NTT DoCoMo Inc, Japan's biggest mobile phone operator, expects to bid at least US$1 billion for a stake in Vietnam's No.2 mobile phone carrier and is eyeing investments in other Asian countries, an executive said.
Vietnam's state-owned MobiFone plans an initial public offering in 2008 and is looking to sell a one-third stake as part of a privatisation plan. Other firms keen to invest include France Telecom and Singapore Telecommunications.
We have a chance to participate in the auction process. We expect to spend $1 billion for a 30 percent stake, Toshinari Kunieda, senior vice president and managing director of the global business unit, told Reuters in an interview on Tuesday, adding that the company's bid could exceed $1 billion at auction.
NTT DoCoMo was also eyeing potential investment in other Asian countries, including China, India, Indonesia, Thailand, and Malaysia, Kunieda said on the sidelines of the Mobile Asia Congress in Macau.
He said the company was looking at other possibilities in those countries, such as roaming services and the rollout of the i-mode mobile Internet service.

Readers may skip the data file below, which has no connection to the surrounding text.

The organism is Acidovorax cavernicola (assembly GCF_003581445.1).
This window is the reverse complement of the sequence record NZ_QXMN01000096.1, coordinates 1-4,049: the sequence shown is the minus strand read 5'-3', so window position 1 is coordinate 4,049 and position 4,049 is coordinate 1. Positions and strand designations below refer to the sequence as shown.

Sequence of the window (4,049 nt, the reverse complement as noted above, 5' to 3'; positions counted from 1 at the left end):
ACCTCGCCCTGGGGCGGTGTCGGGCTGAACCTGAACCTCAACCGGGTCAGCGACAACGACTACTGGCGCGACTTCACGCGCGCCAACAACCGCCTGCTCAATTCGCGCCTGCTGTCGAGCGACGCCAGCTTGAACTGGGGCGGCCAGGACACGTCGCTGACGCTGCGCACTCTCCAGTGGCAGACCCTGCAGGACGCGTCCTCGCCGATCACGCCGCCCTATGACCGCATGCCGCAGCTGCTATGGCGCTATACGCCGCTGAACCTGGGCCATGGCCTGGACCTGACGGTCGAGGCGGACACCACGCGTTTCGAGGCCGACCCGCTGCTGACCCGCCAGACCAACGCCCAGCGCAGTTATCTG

In its home market, DoCoMo expects user numbers to reach 53.89 million in the year ending March 2008, up from 52.62 million a year earlier, Kunieda said.
But DoCoMo, which controls 53 percent of Japan's 9 trillion yen ($80 billion) mobile market, has been under pressure to cut rates and basic fees in a saturated market.
Monthly voice average revenue per user (ARPU) would dip to 4,330 yen for the 2007 financial year, from 4,450 yen in the previous year, Kunieda said, but monthly data ARPU in 2007 would rise to 2,150 yen from 2,080 yen.
Kunieda said DoCoMo would launch two new tariff plans at the end of this month, which would be in line with moves by Japanese wireless operators to slash calling fees but raise handset prices.
Such tactics are common in the U.S. and European markets, where the consumers shoulder a larger part of the handset cost in exchange for cheaper call and data rates.
DoCoMo posted a 21 percent fall in first-half operating profit after losing users to smaller rivals such as KDDI Corp and new entrant Softbank Corp, but kept its full-year forecast of a 1 percent rise to 780 billion yen, above a consensus of 760.5 billion yen, according to 16 analysts polled by Reuters Estimates.